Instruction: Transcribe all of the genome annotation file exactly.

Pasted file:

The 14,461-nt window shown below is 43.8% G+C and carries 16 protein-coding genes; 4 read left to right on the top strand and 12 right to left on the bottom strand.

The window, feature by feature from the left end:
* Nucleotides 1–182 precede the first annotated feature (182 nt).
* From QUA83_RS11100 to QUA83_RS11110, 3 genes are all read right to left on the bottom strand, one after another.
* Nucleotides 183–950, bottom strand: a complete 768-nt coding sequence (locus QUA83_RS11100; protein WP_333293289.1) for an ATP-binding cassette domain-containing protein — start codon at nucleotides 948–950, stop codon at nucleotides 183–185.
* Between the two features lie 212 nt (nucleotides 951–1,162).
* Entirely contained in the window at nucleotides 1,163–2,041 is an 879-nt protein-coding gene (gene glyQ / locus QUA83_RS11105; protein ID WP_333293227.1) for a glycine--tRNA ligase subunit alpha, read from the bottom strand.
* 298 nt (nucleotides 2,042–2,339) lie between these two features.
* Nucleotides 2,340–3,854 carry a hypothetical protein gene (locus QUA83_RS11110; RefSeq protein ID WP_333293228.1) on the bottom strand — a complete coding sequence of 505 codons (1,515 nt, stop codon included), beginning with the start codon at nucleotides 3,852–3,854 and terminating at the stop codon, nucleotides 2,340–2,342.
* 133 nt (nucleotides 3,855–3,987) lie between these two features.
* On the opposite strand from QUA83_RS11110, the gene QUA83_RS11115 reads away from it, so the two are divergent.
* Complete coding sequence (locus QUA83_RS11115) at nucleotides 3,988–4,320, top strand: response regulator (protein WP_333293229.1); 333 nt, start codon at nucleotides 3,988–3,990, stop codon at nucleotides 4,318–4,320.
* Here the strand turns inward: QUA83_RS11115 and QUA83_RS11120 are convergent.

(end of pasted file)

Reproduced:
The 14,461-nt window shown below is 43.8% G+C and carries 16 protein-coding genes; 4 read left to right on the top strand and 12 right to left on the bottom strand.

The window, feature by feature from the left end:
* Nucleotides 1–182 precede the first annotated feature (182 nt).
* From QUA83_RS11100 to QUA83_RS11110, 3 genes are all read right to left on the bottom strand, one after another.
* Nucleotides 183–950, bottom strand: a complete 768-nt coding sequence (locus QUA83_RS11100; protein WP_333293289.1) for an ATP-binding cassette domain-containing protein — start codon at nucleotides 948–950, stop codon at nucleotides 183–185.
* Between the two features lie 212 nt (nucleotides 951–1,162).
* Entirely contained in the window at nucleotides 1,163–2,041 is an 879-nt protein-coding gene (gene glyQ / locus QUA83_RS11105; protein ID WP_333293227.1) for a glycine--tRNA ligase subunit alpha, read from the bottom strand.
* 298 nt (nucleotides 2,042–2,339) lie between these two features.
* Nucleotides 2,340–3,854 carry a hypothetical protein gene (locus QUA83_RS11110; RefSeq protein ID WP_333293228.1) on the bottom strand — a complete coding sequence of 505 codons (1,515 nt, stop codon included), beginning with the start codon at nucleotides 3,852–3,854 and terminating at the stop codon, nucleotides 2,340–2,342.
* 133 nt (nucleotides 3,855–3,987) lie between these two features.
* On the opposite strand from QUA83_RS11110, the gene QUA83_RS11115 reads away from it, so the two are divergent.
* Complete coding sequence (locus QUA83_RS11115) at nucleotides 3,988–4,320, top strand: response regulator (protein WP_333293229.1); 333 nt, start codon at nucleotides 3,988–3,990, stop codon at nucleotides 4,318–4,320.
* Here the strand turns inward: QUA83_RS11115 and QUA83_RS11120 are convergent.